Most of the Kashmiri students were asked to leave on Saturday. “The ultimatum came all of a sudden. We were asked by our landlords to vacate accommodation. We are scared,” a second year student from South Kashmir told IANS.

Some of the Kashmiri students have reportedly moved with friends in nearby places like Ambala, Chandigarh and Rajpura, sources said.

The village sarpanch justified the ultimatum to Kashmiri students. “After the Pulwama attack, some Kashmiri students posted comments on social media celebrating the deadly strike. We have to be cautious about such elements,” Kumar said, adding the ultimatum was not for all Kashmiri students, but for three students who were behind the unwarranted posts.

Meanwhile, the district authorities claimed that the situation was under control. “Students have been shifted to the university hostel for safety. We have warned the village sarpanch,” said Ambala Deputy Commissioner Sharandeep Kaur Brar.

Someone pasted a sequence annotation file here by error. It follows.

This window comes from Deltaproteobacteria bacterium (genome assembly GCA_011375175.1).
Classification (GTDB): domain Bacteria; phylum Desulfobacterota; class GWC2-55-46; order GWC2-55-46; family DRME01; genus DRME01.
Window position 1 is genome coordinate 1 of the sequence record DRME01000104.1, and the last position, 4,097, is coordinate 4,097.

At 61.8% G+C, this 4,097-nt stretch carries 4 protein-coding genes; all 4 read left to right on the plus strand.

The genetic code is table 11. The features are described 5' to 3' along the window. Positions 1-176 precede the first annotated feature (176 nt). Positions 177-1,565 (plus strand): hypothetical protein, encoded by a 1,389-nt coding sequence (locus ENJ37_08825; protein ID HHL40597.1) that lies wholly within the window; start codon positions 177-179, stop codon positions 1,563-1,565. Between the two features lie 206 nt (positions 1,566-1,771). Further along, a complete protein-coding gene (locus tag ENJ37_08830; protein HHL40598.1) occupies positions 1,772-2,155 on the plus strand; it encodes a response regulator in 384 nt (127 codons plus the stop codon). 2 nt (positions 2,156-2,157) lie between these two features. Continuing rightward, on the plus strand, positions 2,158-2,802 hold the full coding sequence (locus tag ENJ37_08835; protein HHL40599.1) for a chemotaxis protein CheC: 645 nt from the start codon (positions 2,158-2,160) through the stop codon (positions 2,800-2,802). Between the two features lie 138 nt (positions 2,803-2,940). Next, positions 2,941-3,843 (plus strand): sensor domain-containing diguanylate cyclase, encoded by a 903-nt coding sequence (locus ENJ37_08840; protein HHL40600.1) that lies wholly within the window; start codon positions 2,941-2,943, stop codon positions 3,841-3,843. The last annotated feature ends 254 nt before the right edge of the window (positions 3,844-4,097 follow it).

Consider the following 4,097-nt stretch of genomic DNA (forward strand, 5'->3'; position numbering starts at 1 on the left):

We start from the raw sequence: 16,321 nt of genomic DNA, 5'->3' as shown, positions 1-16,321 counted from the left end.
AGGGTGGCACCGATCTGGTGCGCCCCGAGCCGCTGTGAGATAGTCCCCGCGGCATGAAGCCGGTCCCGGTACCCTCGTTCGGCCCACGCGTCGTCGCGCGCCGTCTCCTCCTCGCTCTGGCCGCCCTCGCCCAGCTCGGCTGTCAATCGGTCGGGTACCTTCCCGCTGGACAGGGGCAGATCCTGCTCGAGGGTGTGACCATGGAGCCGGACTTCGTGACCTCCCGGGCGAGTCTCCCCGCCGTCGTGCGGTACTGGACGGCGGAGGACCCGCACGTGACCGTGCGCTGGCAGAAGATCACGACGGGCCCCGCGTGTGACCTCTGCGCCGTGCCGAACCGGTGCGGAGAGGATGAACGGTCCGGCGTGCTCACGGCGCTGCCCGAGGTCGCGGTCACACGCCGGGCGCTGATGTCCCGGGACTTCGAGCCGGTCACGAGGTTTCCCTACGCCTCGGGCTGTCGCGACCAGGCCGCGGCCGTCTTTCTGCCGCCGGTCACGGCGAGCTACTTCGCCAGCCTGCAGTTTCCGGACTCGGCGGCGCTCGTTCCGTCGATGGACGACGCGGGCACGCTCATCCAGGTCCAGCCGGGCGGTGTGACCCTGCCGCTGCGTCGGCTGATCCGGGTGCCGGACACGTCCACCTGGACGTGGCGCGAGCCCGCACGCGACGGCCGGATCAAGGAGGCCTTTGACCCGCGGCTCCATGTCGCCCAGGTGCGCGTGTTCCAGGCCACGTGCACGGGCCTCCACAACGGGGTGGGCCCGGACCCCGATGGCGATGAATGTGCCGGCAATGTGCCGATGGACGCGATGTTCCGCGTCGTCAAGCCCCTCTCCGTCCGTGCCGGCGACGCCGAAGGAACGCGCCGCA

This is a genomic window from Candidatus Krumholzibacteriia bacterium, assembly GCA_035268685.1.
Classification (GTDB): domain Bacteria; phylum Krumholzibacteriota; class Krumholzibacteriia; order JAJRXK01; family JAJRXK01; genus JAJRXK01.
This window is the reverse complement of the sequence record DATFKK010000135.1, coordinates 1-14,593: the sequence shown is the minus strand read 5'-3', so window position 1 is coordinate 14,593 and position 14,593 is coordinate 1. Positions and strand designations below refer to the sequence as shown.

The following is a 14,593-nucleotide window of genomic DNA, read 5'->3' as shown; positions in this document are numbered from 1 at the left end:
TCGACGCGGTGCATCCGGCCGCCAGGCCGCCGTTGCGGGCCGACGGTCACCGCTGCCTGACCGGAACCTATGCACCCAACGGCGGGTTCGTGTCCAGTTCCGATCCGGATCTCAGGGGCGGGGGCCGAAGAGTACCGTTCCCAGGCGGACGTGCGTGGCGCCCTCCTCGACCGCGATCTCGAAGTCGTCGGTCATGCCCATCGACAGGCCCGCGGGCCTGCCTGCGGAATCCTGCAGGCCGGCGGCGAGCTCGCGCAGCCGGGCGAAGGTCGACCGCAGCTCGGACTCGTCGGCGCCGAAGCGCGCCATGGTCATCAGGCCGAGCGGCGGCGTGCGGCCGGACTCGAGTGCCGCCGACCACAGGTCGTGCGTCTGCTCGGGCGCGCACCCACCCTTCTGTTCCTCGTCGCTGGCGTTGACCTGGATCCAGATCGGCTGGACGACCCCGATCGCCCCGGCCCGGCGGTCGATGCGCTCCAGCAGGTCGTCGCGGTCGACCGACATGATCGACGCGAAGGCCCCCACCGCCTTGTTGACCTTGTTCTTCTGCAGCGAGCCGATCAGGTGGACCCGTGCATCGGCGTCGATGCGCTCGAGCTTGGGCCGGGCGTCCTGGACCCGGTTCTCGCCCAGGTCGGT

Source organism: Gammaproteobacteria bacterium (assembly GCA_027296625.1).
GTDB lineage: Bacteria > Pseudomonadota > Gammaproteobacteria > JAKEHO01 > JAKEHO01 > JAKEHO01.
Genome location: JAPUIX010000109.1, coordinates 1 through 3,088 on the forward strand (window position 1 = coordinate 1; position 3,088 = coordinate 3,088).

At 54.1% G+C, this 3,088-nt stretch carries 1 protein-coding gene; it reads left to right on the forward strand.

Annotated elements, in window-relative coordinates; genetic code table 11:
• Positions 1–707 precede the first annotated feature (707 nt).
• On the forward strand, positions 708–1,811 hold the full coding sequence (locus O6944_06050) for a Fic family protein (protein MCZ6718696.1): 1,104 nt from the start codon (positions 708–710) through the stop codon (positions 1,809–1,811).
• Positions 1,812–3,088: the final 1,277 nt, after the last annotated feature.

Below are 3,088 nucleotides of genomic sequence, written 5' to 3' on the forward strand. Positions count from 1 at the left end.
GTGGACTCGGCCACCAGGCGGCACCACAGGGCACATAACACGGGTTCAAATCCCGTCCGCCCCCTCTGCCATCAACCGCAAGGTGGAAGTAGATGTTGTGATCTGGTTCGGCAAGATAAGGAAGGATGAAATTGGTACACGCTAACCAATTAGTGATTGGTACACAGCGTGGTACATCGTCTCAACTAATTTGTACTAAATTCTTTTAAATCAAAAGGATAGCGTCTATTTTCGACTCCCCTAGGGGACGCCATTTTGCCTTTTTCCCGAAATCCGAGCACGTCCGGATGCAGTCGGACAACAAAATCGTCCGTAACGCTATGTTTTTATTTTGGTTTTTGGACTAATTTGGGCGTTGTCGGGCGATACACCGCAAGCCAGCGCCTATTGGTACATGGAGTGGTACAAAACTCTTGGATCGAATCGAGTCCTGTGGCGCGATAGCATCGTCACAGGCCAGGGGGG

Though the authorities have asked students to return to respective PG accommodations, the students have chosen to remain inside the campus for around four days.

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Rajnath holds meeting with RAW chief, NSA, other security officials

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Rajnath Singh

New Delhi, Feb 16 Union Home Minister Rajnath Singh on Saturday held a meeting with RAW chief A. K. Dhasmana, Additional Director IB Arvind Kumar, Home Secretary Rajiv Gauba and NSA Ajit Doval in the wake of the Pulwama terror attack that left 49 CRPF troopers dead.

What transpired between them was not immediately known or officially communicated, but sources in Home Ministry said that Singh took stock of the security situation in Kashmir in the aftermath of the terror attack by the Pakistan-based Jaish-e-Mohammed (JeM).

The meeting also come in the wake of outrage and anger among the people post the attack as the country expecting retaliation from the government.

From the US, China, Russia, Canada, Australia and the European Union to Afghanistan, Israel, Saudi Arabia and Indonesia, various countries have come in support of India and expressed solidarity with Prime Minister Narendra Modi.

Just a day after the Pulwama attack, India started the process of isolating Pakistan on the international stage with Foreign Secretary Vijay Gokhale meeting at least two dozen envoys in the national capital.

It also withdrew the Most Favoured Nation (MFN) status given to Pakistan. According to experts, India’s decision to withdraw the MFN status to Pakistan would adversely impact the neighbouring country’s economy.